Avoiding this is a good argument for having insurance, insurance which is *true* catastrophic coverage ONLY. The whole point of insurance is to shield you from such an event. But we've got our insurance companies so occupied with paying for each and every doctor visit that I'm not surprised a person could have insurance but have to file for bankruptcy as well.
Well, ERs are "socialized" because they're free, or at least free to privileged classes.
But they have NO government budget or other reliable source of constant income, hence, hospitals can and do go out of business.
under socialism, they can't.
I have family in Europe, I'm well aware of its shortcomings. And they are well aware of the shortcomings of ours.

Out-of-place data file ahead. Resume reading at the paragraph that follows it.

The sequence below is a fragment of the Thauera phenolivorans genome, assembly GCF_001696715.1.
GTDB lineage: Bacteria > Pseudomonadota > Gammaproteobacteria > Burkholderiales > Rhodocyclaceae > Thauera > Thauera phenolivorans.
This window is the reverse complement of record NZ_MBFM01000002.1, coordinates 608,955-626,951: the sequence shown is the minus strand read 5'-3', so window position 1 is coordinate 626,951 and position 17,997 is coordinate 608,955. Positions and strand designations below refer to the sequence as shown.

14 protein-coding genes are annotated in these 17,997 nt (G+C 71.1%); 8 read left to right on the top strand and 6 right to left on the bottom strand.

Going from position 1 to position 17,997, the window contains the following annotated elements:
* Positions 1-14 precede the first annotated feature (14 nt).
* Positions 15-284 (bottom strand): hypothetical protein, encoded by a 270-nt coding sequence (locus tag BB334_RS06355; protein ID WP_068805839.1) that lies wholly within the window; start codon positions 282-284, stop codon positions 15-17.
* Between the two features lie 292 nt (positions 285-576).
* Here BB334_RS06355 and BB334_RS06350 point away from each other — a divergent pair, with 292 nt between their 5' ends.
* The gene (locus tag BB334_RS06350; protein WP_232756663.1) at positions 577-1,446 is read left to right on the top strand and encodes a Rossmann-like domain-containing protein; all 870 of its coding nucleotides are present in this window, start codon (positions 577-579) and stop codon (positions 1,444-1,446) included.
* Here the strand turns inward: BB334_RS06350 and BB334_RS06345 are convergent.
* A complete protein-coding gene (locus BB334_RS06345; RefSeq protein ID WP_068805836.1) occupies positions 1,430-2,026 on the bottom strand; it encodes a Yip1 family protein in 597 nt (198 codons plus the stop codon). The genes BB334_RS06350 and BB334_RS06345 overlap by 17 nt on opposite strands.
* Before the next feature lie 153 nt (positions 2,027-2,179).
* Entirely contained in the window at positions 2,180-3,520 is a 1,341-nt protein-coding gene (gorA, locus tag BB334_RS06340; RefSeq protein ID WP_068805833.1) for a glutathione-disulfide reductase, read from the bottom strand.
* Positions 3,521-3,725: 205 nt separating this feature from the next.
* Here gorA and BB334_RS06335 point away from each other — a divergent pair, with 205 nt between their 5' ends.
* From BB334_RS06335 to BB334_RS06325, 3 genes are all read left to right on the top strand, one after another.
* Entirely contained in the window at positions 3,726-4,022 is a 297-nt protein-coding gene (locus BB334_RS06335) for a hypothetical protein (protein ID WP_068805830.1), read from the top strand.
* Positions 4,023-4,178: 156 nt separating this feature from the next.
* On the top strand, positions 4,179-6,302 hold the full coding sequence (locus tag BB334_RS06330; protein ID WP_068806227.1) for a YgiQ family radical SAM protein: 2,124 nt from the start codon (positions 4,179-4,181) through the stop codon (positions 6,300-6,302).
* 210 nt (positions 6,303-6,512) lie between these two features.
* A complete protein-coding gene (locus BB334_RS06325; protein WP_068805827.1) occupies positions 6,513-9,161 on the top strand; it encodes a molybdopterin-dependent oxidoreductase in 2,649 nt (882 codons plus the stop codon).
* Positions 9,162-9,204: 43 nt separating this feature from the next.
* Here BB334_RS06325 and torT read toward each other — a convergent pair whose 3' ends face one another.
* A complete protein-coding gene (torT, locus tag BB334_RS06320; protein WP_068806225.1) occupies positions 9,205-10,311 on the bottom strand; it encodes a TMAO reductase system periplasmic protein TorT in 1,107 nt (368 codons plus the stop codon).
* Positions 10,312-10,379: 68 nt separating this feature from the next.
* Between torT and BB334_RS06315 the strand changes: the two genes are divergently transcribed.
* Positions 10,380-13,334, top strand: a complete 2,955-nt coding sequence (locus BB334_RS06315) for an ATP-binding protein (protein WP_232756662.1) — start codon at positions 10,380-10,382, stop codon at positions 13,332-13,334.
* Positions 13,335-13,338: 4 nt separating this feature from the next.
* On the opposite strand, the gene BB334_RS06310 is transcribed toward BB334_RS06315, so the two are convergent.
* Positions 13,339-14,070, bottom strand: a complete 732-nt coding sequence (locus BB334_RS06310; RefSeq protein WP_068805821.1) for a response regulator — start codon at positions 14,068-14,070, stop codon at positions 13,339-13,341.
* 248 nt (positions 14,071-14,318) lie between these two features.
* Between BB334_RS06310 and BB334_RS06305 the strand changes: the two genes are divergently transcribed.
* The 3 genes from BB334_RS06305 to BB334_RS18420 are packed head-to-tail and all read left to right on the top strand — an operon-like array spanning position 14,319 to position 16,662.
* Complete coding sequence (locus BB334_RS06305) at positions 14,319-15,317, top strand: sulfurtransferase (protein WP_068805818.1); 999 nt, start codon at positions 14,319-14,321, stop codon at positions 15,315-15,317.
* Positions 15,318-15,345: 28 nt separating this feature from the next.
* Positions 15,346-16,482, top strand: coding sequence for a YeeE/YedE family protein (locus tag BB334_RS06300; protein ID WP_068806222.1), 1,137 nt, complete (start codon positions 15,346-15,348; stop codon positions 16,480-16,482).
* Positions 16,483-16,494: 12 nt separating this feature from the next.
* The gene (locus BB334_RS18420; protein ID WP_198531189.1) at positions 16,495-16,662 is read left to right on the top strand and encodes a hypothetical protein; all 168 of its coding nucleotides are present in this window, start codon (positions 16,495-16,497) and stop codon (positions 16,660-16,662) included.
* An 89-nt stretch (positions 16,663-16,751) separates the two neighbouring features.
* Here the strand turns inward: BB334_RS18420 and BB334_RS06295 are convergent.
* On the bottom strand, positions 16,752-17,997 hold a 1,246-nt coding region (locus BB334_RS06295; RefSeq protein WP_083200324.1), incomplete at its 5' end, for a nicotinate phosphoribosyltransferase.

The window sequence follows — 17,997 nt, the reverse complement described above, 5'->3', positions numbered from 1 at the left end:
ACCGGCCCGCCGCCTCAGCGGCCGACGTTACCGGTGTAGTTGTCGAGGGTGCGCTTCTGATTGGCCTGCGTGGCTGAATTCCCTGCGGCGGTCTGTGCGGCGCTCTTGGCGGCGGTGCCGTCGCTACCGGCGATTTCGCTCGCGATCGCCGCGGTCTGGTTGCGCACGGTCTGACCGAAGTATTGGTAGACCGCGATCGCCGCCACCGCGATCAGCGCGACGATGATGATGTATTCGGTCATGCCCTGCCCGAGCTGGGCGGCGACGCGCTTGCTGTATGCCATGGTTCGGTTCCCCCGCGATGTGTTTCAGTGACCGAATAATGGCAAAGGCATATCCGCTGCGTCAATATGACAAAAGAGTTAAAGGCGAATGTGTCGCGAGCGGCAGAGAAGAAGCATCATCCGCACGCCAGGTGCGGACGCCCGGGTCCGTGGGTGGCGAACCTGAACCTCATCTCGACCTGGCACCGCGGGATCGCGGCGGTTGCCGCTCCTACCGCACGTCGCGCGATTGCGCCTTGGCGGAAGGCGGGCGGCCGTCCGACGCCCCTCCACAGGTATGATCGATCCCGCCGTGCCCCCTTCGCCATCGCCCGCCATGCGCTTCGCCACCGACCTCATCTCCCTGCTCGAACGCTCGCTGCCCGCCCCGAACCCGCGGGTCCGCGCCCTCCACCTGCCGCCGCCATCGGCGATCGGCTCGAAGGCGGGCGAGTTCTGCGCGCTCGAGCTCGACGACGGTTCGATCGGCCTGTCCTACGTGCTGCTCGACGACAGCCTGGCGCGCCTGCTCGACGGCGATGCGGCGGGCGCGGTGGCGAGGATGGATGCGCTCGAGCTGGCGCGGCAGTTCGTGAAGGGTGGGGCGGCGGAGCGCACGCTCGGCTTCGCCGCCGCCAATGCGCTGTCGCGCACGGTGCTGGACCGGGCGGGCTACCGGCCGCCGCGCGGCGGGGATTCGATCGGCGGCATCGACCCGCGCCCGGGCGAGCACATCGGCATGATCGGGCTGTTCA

And here's the lefty's response: "That's so inefficient, and look at the tragedies that result (communities losing hospitals). Why not cushion things with a true, reliable, nationalized system?" Look how you've now portrayed the difference: under our system, hospitals "can go out of business", under socialism, they can't. Which do you think sounds better to the average joe? Who's going to say "yay, I want a system in which my local hospital can go under"?
Lefties are also big on reminding us that ERs are typically the most costly way to treat someone, and there would be an efficiency savings if the people most inclined to use ERs for small things (poor people) were instead included in some kind of umbrella nationalized system that encouraged/allowed them to make less-costly, regular checkup type visits.
And, call me crazy, but I think lefties are *right* about that. At least, I know of no decent counterargument.